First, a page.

Spring: November 15

Applications received after the January 15 deadline will be considered, but will not receive priority for financial assistance. Spring admission is restricted to those students who have taken classes at Temple University in the Fall or who can pass the waiver exams. All other prospective students are advised to apply for Fall admission.

APPLY ONLINE to this graduate program.

Letters of Reference:
Number Required: 3

From Whom: Letters of recommendation should be obtained from college/university faculty members familiar with the applicant's academic competence.

Coursework Required for Admission Consideration: Details on appropriate background are available from the department upon request.

Master's Degree in the Discipline/Related Discipline: A master's degree is not required.

Bachelor's Degree in the Discipline/Related Discipline: A baccalaureate degree is required. Details on appropriate disciplines are available from the department.

Statement of Goals: Approximately 500 to 1,000 words include your specific interest in Temple's program, your research goals, your future career goals, and your academic and research achievements.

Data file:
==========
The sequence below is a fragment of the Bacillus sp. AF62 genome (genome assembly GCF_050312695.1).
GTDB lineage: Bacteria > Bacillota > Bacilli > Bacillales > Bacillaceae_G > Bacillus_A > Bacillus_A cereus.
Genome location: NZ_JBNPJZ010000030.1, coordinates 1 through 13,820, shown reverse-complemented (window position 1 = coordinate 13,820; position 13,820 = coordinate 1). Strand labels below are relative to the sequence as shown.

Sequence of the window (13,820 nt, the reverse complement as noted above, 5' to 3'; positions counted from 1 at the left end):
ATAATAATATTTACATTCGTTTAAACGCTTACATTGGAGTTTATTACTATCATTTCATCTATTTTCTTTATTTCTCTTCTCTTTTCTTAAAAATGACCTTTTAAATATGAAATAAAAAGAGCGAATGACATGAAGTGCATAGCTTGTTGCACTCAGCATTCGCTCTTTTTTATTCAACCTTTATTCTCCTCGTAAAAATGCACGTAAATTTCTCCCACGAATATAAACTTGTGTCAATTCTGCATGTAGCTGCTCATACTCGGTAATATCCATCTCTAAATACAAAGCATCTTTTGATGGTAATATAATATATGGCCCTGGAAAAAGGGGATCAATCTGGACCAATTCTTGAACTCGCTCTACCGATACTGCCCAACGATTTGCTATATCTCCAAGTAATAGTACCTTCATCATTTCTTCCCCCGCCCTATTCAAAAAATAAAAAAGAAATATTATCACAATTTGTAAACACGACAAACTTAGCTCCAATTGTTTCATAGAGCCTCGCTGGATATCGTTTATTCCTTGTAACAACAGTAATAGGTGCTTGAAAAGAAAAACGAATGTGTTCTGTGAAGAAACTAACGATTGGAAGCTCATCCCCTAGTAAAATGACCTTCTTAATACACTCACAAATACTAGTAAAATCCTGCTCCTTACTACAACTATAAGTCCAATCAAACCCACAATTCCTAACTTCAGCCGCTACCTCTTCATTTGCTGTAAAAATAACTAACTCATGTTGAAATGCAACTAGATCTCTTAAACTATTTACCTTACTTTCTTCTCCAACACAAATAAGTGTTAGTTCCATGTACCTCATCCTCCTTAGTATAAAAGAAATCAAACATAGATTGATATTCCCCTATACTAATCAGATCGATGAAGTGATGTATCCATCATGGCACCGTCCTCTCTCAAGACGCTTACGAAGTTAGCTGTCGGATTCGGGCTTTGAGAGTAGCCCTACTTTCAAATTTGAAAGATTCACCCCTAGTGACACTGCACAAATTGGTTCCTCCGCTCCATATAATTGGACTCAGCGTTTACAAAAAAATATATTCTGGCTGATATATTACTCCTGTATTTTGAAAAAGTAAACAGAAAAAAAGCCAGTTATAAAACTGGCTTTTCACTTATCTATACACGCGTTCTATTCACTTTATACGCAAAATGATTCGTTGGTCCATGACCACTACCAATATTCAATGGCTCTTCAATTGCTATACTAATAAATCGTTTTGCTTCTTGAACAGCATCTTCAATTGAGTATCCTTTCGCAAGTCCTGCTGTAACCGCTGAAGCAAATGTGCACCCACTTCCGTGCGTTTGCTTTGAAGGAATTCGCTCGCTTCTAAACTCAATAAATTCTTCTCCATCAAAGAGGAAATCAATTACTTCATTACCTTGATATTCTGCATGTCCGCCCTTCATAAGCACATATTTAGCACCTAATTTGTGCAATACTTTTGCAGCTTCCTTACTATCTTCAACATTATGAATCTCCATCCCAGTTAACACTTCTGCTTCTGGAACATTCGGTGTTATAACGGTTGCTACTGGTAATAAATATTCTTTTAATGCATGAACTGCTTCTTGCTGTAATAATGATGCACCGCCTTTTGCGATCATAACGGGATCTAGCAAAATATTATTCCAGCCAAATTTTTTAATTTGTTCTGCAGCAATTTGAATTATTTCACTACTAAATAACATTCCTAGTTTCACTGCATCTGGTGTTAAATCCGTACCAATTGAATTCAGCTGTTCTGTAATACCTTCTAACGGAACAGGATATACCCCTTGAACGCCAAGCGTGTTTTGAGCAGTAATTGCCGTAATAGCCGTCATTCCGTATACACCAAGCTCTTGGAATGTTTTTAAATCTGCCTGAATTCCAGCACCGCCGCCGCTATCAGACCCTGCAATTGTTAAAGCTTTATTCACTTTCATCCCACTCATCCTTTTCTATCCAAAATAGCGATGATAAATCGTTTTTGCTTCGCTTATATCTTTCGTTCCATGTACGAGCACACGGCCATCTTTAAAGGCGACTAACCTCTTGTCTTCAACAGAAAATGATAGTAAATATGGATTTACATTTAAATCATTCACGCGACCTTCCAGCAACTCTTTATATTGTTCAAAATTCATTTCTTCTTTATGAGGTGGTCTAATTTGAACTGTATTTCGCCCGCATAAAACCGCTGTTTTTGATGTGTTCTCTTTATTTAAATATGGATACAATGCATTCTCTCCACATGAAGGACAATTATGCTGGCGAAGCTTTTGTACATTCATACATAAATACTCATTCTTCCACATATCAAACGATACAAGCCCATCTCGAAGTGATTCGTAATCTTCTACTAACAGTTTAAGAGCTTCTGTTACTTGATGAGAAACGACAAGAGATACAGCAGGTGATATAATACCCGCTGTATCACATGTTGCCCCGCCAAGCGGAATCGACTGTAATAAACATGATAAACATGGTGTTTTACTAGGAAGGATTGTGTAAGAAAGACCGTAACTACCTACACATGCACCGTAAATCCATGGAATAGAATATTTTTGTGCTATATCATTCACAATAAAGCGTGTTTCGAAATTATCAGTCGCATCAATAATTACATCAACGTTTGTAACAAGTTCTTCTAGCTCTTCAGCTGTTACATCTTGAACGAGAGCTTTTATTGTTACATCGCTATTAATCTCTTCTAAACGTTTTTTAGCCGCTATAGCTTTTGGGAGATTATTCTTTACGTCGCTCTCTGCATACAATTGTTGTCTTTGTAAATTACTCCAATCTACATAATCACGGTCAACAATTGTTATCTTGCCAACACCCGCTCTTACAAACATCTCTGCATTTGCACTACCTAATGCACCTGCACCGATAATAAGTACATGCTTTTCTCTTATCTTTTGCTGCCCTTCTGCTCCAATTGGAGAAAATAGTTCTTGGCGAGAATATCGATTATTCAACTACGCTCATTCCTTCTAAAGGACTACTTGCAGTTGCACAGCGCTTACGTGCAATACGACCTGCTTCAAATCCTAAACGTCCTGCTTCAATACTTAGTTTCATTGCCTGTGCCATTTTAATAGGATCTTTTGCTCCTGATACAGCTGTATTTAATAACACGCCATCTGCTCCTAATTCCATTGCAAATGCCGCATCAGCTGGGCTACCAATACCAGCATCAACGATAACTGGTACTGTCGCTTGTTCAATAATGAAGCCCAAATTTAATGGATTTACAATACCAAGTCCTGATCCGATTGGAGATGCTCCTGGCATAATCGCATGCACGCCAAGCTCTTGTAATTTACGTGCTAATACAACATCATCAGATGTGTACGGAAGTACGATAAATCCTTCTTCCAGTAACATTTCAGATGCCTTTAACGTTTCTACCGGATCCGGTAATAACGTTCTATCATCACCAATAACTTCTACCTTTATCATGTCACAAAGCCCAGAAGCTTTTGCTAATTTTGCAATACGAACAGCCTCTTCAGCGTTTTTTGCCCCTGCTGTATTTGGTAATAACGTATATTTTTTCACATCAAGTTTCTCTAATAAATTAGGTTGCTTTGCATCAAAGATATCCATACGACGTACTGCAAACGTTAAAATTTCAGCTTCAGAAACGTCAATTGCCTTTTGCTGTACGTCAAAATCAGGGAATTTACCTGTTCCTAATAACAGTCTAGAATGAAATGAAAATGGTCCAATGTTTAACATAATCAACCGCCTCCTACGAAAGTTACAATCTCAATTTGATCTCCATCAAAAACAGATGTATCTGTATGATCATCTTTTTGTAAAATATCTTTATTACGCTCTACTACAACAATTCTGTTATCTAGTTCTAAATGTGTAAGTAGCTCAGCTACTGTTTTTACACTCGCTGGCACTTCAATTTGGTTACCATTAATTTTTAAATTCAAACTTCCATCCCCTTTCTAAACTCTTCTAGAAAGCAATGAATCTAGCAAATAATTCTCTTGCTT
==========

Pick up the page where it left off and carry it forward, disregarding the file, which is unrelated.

Standardized Test Scores:
GRE: Required. Scores are typically in the 65th to 99th percentile on the quantitative section and in the 50th to 99th percentile on the verbal section.

TOEFL: 79 iBT or 550 PBT minimum

Transfer Credit: A grade of "B" or better must have been earned in a peer graduate program course in order for the credit to transfer. The maximum number of credits a student may transfer is 9.

Program Requirements

General Program Requirements:
Number of Credits Required to Earn the Degree: 42

Required Courses:

Core Courses
ECON 8001Microeconomic Analysis 13
ECON 8002Macroeconomic Analysis 13
ECON 8003Mathematics for Economics I 13
ECON 8005Microeconomic Theory I3
ECON 8007Macroeconomic Theory I3
ECON 8009Econometrics I3
ECON 8108Macroeconomic Theory II3
ECON 8119Econometrics II3
Specialization or Elective Courses12
Dissertation Research 26